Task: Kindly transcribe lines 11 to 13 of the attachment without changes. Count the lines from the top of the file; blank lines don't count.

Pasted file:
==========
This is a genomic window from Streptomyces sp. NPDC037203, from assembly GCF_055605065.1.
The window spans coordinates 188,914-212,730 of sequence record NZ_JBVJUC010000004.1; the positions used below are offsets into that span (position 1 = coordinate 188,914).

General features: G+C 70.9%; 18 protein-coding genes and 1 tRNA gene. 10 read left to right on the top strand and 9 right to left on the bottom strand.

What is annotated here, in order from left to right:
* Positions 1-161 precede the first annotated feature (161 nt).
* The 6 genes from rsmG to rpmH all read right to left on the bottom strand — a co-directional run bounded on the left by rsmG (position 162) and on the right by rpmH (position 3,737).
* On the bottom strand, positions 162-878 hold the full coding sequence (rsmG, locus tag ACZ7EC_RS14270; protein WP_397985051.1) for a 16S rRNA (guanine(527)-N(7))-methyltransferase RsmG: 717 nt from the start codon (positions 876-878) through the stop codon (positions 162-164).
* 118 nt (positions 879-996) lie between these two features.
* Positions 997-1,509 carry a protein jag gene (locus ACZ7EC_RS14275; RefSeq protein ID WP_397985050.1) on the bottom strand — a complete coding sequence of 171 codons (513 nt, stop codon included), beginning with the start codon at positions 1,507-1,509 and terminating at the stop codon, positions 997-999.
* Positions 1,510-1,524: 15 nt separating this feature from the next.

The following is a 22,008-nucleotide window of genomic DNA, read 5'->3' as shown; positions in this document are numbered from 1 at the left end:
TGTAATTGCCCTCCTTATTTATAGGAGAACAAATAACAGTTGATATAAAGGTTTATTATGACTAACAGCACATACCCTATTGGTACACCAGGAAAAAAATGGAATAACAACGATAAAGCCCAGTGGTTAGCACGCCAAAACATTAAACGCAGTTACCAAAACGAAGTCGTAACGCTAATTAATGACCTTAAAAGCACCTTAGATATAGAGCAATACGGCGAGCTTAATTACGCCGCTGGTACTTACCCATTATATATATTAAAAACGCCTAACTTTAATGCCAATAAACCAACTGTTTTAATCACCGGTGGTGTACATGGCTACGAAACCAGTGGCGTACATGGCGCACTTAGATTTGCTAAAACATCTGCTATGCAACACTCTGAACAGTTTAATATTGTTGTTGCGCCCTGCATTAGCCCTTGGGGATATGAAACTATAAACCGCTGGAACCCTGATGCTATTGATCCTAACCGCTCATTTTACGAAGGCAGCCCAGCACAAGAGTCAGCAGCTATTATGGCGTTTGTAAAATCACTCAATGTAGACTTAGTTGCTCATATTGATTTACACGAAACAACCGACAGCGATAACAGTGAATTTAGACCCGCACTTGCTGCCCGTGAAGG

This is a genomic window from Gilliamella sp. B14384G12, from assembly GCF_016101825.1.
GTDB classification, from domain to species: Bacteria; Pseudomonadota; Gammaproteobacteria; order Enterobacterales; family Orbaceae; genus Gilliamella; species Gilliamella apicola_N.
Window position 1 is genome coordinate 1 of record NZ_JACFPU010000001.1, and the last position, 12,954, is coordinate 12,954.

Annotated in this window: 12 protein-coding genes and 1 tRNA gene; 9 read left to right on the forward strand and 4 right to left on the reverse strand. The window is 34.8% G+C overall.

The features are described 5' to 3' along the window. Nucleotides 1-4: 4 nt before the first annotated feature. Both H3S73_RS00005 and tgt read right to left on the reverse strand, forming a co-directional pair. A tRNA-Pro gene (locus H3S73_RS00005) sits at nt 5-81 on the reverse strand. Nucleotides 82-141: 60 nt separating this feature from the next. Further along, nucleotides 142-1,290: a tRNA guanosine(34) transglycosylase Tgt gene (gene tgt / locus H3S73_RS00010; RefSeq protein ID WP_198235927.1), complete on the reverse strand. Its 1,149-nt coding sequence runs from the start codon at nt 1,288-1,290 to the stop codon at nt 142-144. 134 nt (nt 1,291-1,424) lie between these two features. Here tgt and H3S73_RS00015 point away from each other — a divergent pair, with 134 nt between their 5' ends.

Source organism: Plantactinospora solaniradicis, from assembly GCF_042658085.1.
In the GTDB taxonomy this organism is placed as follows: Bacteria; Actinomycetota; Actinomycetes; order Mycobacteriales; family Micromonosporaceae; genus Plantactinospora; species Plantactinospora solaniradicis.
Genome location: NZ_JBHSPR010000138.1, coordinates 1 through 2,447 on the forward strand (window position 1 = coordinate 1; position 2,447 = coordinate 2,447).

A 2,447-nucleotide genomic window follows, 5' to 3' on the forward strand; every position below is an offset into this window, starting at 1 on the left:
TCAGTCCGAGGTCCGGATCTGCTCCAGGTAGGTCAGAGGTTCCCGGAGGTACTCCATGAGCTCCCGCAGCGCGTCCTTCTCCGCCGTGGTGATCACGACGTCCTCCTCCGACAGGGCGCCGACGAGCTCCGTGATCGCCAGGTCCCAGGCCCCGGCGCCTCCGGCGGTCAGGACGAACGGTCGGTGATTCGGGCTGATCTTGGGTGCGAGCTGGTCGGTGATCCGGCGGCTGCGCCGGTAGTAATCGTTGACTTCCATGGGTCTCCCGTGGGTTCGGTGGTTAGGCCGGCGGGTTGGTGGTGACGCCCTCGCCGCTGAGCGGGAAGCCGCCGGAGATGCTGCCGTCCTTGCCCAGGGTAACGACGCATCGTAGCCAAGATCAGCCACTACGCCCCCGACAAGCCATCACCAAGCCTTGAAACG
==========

The following is a 22,008-nucleotide window of genomic DNA, read 5'->3' as shown; positions in this document are numbered from 1 at the left end:
TGTAATTGCCCTCCTTATTTATAGGAGAACAAATAACAGTTGATATAAAGGTTTATTATGACTAACAGCACATACCCTATTGGTACACCAGGAAAAAAATGGAATAACAACGATAAAGCCCAGTGGTTAGCACGCCAAAACATTAAACGCAGTTACCAAAACGAAGTCGTAACGCTAATTAATGACCTTAAAAGCACCTTAGATATAGAGCAATACGGCGAGCTTAATTACGCCGCTGGTACTTACCCATTATATATATTAAAAACGCCTAACTTTAATGCCAATAAACCAACTGTTTTAATCACCGGTGGTGTACATGGCTACGAAACCAGTGGCGTACATGGCGCACTTAGATTTGCTAAAACATCTGCTATGCAACACTCTGAACAGTTTAATATTGTTGTTGCGCCCTGCATTAGCCCTTGGGGATATGAAACTATAAACCGCTGGAACCCTGATGCTATTGATCCTAACCGCTCATTTTACGAAGGCAGCCCAGCACAAGAGTCAGCAGCTATTATGGCGTTTGTAAAATCACTCAATGTAGACTTAGTTGCTCATATTGATTTACACGAAACAACCGACAGCGATAACAGTGAATTTAGACCCGCACTTGCTGCCCGTGAAGG

This is a genomic window from Gilliamella sp. B14384G12, from assembly GCF_016101825.1.